By Allie ’12
“Yes, Leo is delightful, but I think I’ll just stick with this. Maybe next time…”
I set War and Peace back on the shelf and smile sweetly at the clerk, hoping this feigned interest in Leo Tolstoy will gain me a discount on the real prize: Ella Enchanted. I feel bad for my subterfuge, but can you blame me? People say that the stuff you learn in high school is pointless, but I refuse to accept this. Just last month, I told a guy at a dance that all those pulsating, sweaty bodies reminded me of cellular osmosis so that he would walk away. Pointless? Only for the unimaginative, friendly types.
Yes, my education has been indispensable, but it hasn’t been all dunk tanks and cafeteria cookies: the Marlborough experience has a dark side, and in my case, it has transformed me into a conversational jerk, referencing in daily life all sorts of academia to appear more brilliant than I actually am. Through learning unnecessary vocabulary, reading novels beyond my maturity and harboring the ardent desire to one day speak with the same colloquial rapidity of Rory and Lorelai, I have turned into a monster. However, I was not always this way. It all began in ninth grade, when I was on the receiving end of such snootiness.
After English one day, having just finished a short story by James Joyce, a fellow student said to me:
“I love James. Actually, I just finished Ulysses.”
“What?” (My biting, witty remark)
“Yes. Last summer. It was divine.” She smiled and glided off down the hallway, riding on the universal rush that occurs whenever one pulls off sounding that casually genius. I was flabbergasted. First of all, she presumed to be on first name basis with James Joyce. Who does that? He is Irish. He is dead. She has never, ever spoken to him. Ulysses is beyond the brain capacity of most adults, let alone this perfectly average, 13-year-old cretin. And yet, despite the hard facts she pulled it off, sounding blasé, smart and I daresay highfalutin’.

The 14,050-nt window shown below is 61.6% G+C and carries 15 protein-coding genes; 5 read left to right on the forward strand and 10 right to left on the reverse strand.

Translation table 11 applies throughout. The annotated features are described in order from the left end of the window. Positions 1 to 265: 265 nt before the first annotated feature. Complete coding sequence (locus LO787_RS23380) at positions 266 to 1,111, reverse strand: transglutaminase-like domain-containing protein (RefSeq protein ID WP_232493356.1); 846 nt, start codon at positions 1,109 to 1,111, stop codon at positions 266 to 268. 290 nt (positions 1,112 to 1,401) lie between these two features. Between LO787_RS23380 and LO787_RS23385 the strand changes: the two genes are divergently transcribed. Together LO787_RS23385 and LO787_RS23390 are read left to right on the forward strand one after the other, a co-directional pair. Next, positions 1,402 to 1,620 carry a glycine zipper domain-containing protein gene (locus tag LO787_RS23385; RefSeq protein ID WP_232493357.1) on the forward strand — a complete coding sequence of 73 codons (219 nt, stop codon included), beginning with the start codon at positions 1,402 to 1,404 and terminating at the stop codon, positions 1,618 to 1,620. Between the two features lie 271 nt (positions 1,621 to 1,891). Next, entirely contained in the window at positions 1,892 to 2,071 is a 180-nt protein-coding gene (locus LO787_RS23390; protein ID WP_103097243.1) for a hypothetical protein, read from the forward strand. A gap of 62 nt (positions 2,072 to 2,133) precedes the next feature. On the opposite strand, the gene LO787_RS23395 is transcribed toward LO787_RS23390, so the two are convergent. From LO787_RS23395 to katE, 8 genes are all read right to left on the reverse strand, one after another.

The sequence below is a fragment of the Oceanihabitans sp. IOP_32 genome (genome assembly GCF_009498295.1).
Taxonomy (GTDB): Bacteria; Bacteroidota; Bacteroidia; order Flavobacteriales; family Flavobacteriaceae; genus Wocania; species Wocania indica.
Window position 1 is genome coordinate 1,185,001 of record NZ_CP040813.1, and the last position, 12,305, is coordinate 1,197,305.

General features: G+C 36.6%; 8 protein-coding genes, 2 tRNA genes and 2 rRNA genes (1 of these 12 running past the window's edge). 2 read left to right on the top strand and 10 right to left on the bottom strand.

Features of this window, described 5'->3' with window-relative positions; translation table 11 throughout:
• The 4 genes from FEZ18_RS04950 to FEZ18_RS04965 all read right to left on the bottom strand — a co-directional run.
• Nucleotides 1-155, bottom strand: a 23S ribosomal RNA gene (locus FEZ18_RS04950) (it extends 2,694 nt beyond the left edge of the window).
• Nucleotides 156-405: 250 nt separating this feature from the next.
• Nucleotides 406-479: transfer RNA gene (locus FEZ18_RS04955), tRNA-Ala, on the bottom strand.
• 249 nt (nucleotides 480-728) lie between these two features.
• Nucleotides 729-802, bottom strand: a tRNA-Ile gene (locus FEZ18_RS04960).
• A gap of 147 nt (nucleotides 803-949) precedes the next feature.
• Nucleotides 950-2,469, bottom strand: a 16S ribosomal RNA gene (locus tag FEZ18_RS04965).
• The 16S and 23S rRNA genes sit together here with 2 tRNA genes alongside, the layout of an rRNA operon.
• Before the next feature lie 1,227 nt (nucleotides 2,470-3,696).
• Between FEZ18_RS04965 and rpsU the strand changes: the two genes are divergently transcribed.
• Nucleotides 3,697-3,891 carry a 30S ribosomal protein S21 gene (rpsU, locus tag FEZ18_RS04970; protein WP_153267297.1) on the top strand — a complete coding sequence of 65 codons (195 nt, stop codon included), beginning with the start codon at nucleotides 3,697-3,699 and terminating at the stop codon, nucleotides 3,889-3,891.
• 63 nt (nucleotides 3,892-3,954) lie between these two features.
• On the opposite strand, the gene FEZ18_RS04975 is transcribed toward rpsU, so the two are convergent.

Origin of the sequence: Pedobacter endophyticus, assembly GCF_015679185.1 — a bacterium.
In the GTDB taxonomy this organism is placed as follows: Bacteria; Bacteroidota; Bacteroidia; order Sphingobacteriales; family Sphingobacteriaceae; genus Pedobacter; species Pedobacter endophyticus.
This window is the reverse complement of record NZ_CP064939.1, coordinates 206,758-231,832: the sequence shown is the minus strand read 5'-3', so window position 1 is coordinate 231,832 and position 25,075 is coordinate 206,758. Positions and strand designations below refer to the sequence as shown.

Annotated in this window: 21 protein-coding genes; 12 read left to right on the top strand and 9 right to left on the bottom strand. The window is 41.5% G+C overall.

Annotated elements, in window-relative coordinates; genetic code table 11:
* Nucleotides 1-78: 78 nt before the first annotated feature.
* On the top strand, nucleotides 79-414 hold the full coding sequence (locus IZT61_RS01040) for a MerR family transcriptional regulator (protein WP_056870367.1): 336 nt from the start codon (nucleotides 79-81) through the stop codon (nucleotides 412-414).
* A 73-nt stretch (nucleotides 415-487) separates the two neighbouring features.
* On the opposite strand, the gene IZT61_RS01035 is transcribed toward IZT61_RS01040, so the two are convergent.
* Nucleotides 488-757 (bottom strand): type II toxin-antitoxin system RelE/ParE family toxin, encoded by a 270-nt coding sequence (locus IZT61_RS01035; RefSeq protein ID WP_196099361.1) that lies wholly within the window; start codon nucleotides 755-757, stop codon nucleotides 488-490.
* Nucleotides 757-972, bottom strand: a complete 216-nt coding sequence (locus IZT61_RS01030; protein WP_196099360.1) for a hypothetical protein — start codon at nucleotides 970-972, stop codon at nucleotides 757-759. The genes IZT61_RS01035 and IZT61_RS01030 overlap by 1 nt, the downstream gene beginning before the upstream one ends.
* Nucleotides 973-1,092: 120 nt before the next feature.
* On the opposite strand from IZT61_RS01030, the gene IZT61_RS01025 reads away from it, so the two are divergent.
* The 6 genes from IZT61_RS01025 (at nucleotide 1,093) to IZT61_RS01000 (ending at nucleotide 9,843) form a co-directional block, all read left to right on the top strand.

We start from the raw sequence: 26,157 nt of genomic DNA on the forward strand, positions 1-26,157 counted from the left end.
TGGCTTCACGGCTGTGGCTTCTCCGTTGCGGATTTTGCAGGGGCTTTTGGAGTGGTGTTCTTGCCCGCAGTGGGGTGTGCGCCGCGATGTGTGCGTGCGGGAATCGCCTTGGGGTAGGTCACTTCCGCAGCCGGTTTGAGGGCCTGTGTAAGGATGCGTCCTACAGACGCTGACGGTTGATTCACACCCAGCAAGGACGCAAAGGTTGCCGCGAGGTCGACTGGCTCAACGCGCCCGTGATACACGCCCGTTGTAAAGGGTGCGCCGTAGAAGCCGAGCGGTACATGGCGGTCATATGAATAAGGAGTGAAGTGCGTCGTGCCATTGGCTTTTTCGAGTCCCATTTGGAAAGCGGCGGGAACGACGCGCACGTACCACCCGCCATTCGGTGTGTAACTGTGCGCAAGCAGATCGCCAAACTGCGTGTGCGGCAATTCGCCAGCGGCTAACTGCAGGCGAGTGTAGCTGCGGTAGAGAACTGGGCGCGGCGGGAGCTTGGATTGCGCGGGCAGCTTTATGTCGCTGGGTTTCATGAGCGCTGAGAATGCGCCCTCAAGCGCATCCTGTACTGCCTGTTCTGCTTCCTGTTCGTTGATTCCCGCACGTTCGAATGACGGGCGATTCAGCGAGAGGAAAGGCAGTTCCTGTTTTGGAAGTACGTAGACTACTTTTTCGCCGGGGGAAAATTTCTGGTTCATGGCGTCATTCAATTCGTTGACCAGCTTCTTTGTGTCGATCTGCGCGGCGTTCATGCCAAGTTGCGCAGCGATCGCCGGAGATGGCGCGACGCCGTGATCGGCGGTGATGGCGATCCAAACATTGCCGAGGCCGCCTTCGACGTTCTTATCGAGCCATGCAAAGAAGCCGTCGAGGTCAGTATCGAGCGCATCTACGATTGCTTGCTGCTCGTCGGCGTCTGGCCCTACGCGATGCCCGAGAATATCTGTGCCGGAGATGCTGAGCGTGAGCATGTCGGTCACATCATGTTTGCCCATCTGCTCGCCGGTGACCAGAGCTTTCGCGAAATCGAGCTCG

As I stared after her, a thought struck me: if she can do it, why can’t I? And there, my friends (that’s a saying: I don’t know or like most of you), is where it all began. From thence, you may have overhead me proclaim: “Thoreau is all well and good, but Emerson packs more of a punch,” or perhaps, “Yes well, this wasn’t Dickinson’s best,” or even, “For my money, I would take Alexander the Great over Julius Caesar to prom any day.” The sky is the limit for my put-on airs. Hell is arranging a new circle of pretension for me; I cleared it with Dante (there I go again—sounding chummy with the greats…)
I guess in the end it all works out: this will indubitably attract other pretentious boobs, and I will end up married to some egotistical, rich guy with our 2.5 kids, and all will be well, just as Mary Caswell hoped.